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6 employees file human rights complaints against UBC after being fired or denied promotion

The association representing management and professional staff at UBC says six of its members have filed human rights complaints against the university.

The members of the Association of Administrative and Professional Staff (AAPS) say they were terminated or denied a promotion on the basis of disability or pregnancy. The six members have made a total of eight complaints to the B.C. Human Rights Tribunal.

The incidents allegedly happened at the school’s Vancouver and Okanagan campuses in a variety of departments.

The AAPS represents approximately 4,500 employees out of the nearly 16,000 people who work at UBC’s campuses.

No ‘just cause’ protection

Joey Hansen, executive director of the AAPS, says the association’s collective agreement doesn’t have just cause protection. This means that, unlike other traditional unionized environments, members can be terminated without just cause.

He says the employees basically received a form letter saying they were terminated or denied a promotion.

Hansen said the association decided to go public due to the number of complaints.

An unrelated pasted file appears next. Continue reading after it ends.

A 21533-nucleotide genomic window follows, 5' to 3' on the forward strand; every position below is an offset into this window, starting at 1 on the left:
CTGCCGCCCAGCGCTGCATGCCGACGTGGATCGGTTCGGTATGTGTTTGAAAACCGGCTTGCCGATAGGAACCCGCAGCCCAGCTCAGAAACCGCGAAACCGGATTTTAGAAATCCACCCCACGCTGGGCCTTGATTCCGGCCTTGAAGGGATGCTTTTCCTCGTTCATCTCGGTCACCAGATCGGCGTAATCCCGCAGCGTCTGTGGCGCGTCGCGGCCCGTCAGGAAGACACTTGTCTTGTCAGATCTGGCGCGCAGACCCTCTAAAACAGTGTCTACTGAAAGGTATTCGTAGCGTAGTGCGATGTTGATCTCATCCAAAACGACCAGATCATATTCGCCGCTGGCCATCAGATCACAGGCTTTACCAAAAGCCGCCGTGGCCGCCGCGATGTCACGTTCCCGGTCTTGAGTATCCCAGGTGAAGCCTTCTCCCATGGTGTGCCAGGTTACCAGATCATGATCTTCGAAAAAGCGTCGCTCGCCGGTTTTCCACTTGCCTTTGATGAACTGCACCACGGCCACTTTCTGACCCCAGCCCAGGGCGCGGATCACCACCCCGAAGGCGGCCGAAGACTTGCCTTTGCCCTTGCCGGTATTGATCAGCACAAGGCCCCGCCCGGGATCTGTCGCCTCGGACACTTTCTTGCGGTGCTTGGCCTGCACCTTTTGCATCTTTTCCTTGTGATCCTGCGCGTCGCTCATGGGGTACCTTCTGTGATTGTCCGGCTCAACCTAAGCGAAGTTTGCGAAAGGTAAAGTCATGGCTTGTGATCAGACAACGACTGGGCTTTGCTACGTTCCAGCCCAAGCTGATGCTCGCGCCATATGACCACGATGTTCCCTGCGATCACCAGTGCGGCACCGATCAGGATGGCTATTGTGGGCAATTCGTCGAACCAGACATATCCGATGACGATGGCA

“We started noticing a pattern of employees with health issues being terminated without just cause,” Hansen said.  

“We felt we had to find a way to deal with this. Not just on an individual basis, but what we feel is a systemic issue at UBC.”

UBC denies allegations

In a statement to CBC News, the university says it is aware of the complaints made to the tribunal and says it takes any discrimination concerns seriously.

It declined to make any specific comment other than to say, “the university denies the allegations in the complaints.”

The statement also said the university “works hard to ensure employees have access to innovative programs and benefits, including staff housing programs, fitness facilities, daycare, retirement planning assistance and many others that make UBC an exceptional work environment.”

None of the allegations have been proven in court.

With files from Yvette Brend

Read more from CBC British Columbia




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